Peripheral Artery Disease (PAD): Warning Signs and Treatment Options

Calf Cramping

Peripheral Artery Disease is a common and very dangerous condition, affecting over 8 million Americans. The Mayo Clinic defines PAD as “a common circulatory problem in which narrowed arteries reduce the blood flow to your limbs.”

It’s mostly known for affecting your legs but can also affect the arteries that carry blood from your heart to your head, arms, kidneys, and stomach. PAD develops when blood is traveling through the arteries leaving behind deposits, known as plaque, which stick to the inside of the artery. This is called atherosclerosis, and left untreated, can lead to dangerous consequences. Knowing how to spot the warning signs and what treatment options are available can help prevent life-threatening complications from occurring.

Keep an eye out for these causes and symptoms:

A few common causes for PAD include smoking, diabetes, hypertension, high cholesterol, diet, and weight. Just like a heart attack is caused by a blocked artery in the heart, PAD is a similar type of blockage, only it takes place in your arm, leg, or other part of your body. PAD is one of the leading causes of limb amputation and puts you at a higher risk for a heart attack and/or stroke. Warning signs include:

  • Painful cramping in your calf and legs when you walk or move
  • Burning or aching pain in feet and toes while resting
  • Cool skin on the feet
  • Redness or color changes in skin
  • Toe and foot sores that don’t heal

Are you noticing any of these symptoms? If so, it’s important to consult with your healthcare provider as soon as possible to determine the best course of action in order to avoid further problems.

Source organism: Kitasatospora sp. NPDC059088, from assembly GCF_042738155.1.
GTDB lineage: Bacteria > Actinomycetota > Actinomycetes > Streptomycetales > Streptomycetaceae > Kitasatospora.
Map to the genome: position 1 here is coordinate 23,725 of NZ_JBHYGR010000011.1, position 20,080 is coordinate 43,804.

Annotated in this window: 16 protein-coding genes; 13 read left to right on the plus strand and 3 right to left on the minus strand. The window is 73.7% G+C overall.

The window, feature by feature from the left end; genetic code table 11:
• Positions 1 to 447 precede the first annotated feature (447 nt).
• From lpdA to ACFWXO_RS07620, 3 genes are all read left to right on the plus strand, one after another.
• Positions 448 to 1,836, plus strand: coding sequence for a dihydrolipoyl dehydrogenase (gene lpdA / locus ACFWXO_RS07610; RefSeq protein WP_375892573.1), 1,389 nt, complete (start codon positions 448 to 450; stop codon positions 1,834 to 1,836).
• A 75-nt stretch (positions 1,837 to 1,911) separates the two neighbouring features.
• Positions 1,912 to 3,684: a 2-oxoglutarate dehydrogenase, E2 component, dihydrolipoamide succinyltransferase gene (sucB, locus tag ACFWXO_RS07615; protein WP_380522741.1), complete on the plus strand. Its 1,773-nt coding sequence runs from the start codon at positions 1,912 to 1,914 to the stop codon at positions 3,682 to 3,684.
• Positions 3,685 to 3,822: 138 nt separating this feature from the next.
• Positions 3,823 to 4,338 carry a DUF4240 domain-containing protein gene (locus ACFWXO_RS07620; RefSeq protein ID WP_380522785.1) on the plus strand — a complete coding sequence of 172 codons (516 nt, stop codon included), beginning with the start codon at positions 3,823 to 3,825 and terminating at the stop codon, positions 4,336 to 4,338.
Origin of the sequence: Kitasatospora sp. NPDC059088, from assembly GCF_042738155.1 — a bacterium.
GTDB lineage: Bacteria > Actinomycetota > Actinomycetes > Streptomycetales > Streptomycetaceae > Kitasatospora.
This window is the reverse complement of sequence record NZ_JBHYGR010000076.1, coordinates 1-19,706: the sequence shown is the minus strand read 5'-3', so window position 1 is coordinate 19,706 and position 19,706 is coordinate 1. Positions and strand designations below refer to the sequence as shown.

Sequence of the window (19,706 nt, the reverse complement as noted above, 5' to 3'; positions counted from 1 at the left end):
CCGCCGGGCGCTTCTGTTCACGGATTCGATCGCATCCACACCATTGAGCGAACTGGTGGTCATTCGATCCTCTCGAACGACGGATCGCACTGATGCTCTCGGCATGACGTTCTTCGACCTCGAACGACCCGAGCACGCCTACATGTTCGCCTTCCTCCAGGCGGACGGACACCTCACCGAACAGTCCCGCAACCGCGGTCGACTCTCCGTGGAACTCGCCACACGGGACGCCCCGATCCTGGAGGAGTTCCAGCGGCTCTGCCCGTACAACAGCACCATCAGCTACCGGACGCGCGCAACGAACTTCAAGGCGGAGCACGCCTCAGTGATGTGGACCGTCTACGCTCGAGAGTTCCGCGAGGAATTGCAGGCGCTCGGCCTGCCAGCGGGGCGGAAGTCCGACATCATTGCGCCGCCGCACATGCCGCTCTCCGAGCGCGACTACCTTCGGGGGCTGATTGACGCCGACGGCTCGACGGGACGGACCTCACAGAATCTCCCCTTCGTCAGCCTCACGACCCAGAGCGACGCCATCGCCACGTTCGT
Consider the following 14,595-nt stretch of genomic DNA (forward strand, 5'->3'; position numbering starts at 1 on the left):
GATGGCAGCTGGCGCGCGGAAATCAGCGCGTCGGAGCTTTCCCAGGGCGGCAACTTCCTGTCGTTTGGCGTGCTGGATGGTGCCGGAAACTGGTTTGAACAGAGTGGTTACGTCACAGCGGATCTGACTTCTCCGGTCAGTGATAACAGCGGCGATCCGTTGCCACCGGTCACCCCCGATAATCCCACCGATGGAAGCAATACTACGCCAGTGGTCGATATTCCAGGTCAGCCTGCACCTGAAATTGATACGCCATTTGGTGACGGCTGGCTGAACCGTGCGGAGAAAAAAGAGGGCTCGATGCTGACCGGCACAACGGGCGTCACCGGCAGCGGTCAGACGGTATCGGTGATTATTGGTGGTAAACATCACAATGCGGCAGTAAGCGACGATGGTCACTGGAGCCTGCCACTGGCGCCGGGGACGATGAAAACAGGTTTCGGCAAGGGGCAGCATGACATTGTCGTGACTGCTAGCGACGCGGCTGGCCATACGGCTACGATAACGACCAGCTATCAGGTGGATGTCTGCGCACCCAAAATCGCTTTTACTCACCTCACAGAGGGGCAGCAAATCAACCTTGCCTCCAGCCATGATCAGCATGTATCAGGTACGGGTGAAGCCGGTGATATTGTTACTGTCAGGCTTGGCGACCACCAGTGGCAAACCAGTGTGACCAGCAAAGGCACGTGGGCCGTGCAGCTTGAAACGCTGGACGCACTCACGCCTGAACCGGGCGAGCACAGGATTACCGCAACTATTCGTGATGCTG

What types of treatments are available?

For many, medication or lifestyle changes such as exercise and healthy eating are enough to treat and/or slow down Peripheral Artery Disease.

Regular physical activity

  • After talking with your healthcare provider, it may be recommended that you start a regular exercise training program, including leg exercises or walking outside or on a treadmill. This may be done at a rehabilitation center, depending on the severity of the condition, among other factors.

Maintaining a healthy diet

  • Many individuals dealing with PAD experience high cholesterol levels. There are various diets such as the mediterranean, DASH, and low-carb diet that are often recommended for PAD patients.

Smoking cessation

  • Tobacco is one of the top risk factors for PAD. If you’re a smoker, now’s the time to put out the cigarette. Quitting not only slows the progression of PAD, but also has the potential to reverse it completely.

Managing Diabetes

  • If you have diabetes, talk with your healthcare provider to focus on the necessary lifestyle changes to help reduce any limb-related complications.

Medication

  • Medication is often prescribed for PAD patients to help reduce high-blood pressure, cholesterol, and blood clots.

PAD is a deadly disease that some don’t even know exists. Unfortunately, having no understanding of it can lead to dangerous and life-threatening conditions. Take time to educate yourself, talk with your healthcare provider, and maintain a healthy lifestyle and diet. Our Muskegon Surgical Associates team is here to encourage you to live your best and healthiest life. To learn more about our services, visit our website or call us at 231-739-9461.

 

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